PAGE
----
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The Neurological Effects of Sedation in COVID-19 Patients

In This Article

  • The symptoms behind neurological sequelae from SARS-CoV-2 infection are starting to be understood, but the direct and indirect effects of SARS-CoV-2 on the brain remain unclear
  • The COVID-19 pandemic has helped reveal the complex interaction between inflammation, sedation and cognitive dysfunction
  • Long-term sedation for COVID-19 patients could last several weeks, increases the chance of cognitive dysfunction and is linked to hypoxic injury
  • Prolonged sedation is linked to the incidence of delirium, and cognitive dysfunction; Now, many COVID-19 patients are struggling with delirium
  • Clinicians are working to find ways to mitigate the effects of sedation

Neurologic symptoms such as headache, confusion, altered alertness, prolonged unconsciousness and loss of smell have been identified as symptoms of COVID-19. Although researchers are starting to understand the symptoms behind neurological sequelae from SARS-CoV-2 infection, the direct and indirect effects of SARS-CoV-2 on the brain remain unclear.

The COVID-19 pandemic has helped reveal the complex interaction between inflammation, sedation and neurological disorders. SARS-CoV-2 infection can lead to respiratory failure, which is often managed by intubation and mechanical ventilation, and subsequent prolonged sedation is necessary. Neurologists and neuroscientists at Massachusetts General Hospital are working to understand the effects of that long-term sedation on patients' neurological function.

"Prolonged anesthesia was clearly needed from a therapeutic standpoint to help the pulmonary status of COVID-19 patients," says Emery Brown, MD, PhD, anesthesiologist in the Department of Anesthesia, Critical Care and Pain Medicine and director of the Neuroscience Statistics Research Lab at Mass General. "But from a brain standpoint, you are paying a price for it. There are reports of patients who were not clearly waking up even after their respiratory system improved and sedation discontinued."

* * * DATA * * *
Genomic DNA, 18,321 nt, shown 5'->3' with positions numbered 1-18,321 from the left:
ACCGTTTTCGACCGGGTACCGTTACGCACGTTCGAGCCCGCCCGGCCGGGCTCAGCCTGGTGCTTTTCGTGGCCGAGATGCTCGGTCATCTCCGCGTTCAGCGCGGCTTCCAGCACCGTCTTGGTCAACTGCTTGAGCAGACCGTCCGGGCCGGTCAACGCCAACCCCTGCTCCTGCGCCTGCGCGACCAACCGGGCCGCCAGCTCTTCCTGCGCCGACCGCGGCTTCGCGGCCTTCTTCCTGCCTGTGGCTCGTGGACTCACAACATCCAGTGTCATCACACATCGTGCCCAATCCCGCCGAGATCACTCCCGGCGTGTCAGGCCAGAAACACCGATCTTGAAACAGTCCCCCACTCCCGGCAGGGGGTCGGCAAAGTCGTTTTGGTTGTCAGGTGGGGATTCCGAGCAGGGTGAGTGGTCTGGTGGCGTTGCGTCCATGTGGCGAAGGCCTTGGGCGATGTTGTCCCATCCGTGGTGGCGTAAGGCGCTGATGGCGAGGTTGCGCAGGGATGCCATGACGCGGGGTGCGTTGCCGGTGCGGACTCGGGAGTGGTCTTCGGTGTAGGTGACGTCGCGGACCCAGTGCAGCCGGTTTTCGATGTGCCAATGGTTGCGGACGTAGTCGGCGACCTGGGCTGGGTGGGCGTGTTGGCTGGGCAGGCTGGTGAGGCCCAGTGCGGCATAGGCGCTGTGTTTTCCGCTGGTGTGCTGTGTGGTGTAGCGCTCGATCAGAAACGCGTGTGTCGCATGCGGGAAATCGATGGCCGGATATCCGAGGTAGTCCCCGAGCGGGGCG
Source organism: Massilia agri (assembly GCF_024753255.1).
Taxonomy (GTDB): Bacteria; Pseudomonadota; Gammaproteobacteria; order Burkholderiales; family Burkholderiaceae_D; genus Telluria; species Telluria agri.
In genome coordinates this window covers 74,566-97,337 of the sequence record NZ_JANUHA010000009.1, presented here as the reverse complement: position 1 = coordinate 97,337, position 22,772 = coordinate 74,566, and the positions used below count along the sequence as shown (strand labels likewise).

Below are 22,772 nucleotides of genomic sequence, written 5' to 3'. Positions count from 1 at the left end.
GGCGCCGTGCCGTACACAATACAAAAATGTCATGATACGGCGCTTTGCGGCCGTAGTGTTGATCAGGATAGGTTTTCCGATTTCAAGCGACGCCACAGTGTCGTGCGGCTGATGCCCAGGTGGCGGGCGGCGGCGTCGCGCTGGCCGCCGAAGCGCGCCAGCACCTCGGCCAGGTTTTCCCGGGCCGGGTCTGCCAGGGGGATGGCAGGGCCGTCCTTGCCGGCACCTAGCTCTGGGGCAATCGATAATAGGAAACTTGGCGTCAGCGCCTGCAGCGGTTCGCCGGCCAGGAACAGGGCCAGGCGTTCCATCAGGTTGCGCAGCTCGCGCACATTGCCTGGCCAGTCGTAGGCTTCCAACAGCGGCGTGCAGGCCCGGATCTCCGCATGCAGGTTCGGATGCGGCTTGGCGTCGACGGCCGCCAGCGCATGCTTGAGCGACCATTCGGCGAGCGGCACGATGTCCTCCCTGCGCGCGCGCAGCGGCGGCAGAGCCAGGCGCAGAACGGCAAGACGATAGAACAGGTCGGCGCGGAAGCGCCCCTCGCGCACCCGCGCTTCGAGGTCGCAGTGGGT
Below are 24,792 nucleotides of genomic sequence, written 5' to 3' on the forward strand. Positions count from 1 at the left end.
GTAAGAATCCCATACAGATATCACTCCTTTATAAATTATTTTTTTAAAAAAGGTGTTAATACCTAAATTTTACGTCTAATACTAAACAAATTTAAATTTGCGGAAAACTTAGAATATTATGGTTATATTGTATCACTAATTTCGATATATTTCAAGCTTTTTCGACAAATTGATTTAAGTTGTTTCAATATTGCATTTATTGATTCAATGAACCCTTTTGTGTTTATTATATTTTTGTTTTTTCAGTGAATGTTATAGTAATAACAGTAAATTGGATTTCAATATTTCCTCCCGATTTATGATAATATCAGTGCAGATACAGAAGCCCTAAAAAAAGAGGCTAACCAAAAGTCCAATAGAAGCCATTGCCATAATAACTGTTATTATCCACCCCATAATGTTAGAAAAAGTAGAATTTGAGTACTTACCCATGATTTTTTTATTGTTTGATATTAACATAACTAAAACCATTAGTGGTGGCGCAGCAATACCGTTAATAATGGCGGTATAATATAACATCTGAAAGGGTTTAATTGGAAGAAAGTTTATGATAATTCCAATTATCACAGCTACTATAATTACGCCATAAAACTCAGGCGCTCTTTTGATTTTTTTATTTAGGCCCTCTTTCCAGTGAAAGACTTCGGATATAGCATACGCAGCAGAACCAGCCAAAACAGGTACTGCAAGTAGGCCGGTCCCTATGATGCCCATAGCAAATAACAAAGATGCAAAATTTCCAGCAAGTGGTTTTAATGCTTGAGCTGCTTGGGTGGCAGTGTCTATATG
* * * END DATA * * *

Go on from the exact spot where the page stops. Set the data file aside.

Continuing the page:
Early Treatment, Inflammation and Ventilation

SARS-CoV-2 readily infects the upper respiratory tract and lungs. The response to infection results in immune cells releasing pro-inflammatory molecules. Acute inflammation can become severe enough to cause organ damage and failure.

"The fundamental response to COVID-19 is inflammation," says Dr. Brown. "The body mounts an enormous inflammatory response, and it turns out to be pathologic as inflammation starts to damage tissues across all organ systems. Inflammation of the lungs, heart and blood vessel directly follows."

During the early outbreak of the pandemic, it was unclear how to best treat patients with extensive damage to their lungs and subsequent acute respiratory distress syndrome (ARDS).

"Physicians were describing patients with lungs like wet sponges," says Dr. Brown. "The emphasis was placed on just trying to get the patients ventilated properly. A number of different techniques were employed, such as turning patients prone and starting patients on ventilators as early as possible."

It was learned that an often-helpful option was to keep critically ill patients sedated for prolonged periods of time until they were able to breathe on their own. It also became clear that some patients required increased sedation to improve ventilation.

Prolonged Sedation is Linked to Hypoxia, Not Viral Infection

For those with COVID-19, sedation periods can last several weeks, much longer than those recovering from an operation or for someone with pneumonia in an intensive care unit (ICU).

Sedation is further impacted by the type of anesthetic given, as well as the inherent metabolism as a result of sedation.

"Some fat-soluble sedatives, such as propofol, may prolong anesthetization and contribute to patients not waking up," says Dr. Brown. "SARS-CoV-2 damages blood vessels, which affects blood pressure, inflammation and blood clotting. Patients have many emboli affecting their liver and kidneys, altering the metabolism of sedatives, which can affect the duration of sedation."